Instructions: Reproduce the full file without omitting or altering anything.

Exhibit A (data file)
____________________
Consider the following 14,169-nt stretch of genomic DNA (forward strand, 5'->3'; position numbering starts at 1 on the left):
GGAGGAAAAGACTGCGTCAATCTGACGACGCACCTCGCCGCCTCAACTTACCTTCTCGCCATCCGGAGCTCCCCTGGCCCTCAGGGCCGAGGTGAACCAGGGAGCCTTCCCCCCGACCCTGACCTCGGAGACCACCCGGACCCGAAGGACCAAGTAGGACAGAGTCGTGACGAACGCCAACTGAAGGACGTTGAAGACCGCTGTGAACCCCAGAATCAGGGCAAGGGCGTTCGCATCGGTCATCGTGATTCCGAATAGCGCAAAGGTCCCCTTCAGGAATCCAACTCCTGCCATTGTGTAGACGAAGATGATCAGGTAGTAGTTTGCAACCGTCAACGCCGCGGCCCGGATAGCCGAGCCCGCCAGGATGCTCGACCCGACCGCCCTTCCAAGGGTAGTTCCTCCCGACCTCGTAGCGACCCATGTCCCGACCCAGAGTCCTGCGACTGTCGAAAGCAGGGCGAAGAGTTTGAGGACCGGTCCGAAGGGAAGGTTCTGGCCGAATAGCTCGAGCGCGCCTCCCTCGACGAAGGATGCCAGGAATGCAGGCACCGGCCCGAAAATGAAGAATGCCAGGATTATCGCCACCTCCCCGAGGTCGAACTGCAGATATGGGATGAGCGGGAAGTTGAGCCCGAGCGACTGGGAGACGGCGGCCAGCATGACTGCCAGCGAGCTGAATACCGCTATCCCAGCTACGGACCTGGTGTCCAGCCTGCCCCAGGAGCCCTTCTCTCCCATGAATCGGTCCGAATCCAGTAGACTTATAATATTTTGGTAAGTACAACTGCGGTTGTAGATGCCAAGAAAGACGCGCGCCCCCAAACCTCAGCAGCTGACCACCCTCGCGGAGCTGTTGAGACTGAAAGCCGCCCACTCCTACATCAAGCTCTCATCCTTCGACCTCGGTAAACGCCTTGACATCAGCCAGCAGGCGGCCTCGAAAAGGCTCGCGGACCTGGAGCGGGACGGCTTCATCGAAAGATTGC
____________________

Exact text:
Consider the following 14,169-nt stretch of genomic DNA (forward strand, 5'->3'; position numbering starts at 1 on the left):
GGAGGAAAAGACTGCGTCAATCTGACGACGCACCTCGCCGCCTCAACTTACCTTCTCGCCATCCGGAGCTCCCCTGGCCCTCAGGGCCGAGGTGAACCAGGGAGCCTTCCCCCCGACCCTGACCTCGGAGACCACCCGGACCCGAAGGACCAAGTAGGACAGAGTCGTGACGAACGCCAACTGAAGGACGTTGAAGACCGCTGTGAACCCCAGAATCAGGGCAAGGGCGTTCGCATCGGTCATCGTGATTCCGAATAGCGCAAAGGTCCCCTTCAGGAATCCAACTCCTGCCATTGTGTAGACGAAGATGATCAGGTAGTAGTTTGCAACCGTCAACGCCGCGGCCCGGATAGCCGAGCCCGCCAGGATGCTCGACCCGACCGCCCTTCCAAGGGTAGTTCCTCCCGACCTCGTAGCGACCCATGTCCCGACCCAGAGTCCTGCGACTGTCGAAAGCAGGGCGAAGAGTTTGAGGACCGGTCCGAAGGGAAGGTTCTGGCCGAATAGCTCGAGCGCGCCTCCCTCGACGAAGGATGCCAGGAATGCAGGCACCGGCCCGAAAATGAAGAATGCCAGGATTATCGCCACCTCCCCGAGGTCGAACTGCAGATATGGGATGAGCGGGAAGTTGAGCCCGAGCGACTGGGAGACGGCGGCCAGCATGACTGCCAGCGAGCTGAATACCGCTATCCCAGCTACGGACCTGGTGTCCAGCCTGCCCCAGGAGCCCTTCTCTCCCATGAATCGGTCCGAATCCAGTAGACTTATAATATTTTGGTAAGTACAACTGCGGTTGTAGATGCCAAGAAAGACGCGCGCCCCCAAACCTCAGCAGCTGACCACCCTCGCGGAGCTGTTGAGACTGAAAGCCGCCCACTCCTACATCAAGCTCTCATCCTTCGACCTCGGTAAACGCCTTGACATCAGCCAGCAGGCGGCCTCGAAAAGGCTCGCGGACCTGGAGCGGGACGGCTTCATCGAAAGATTGC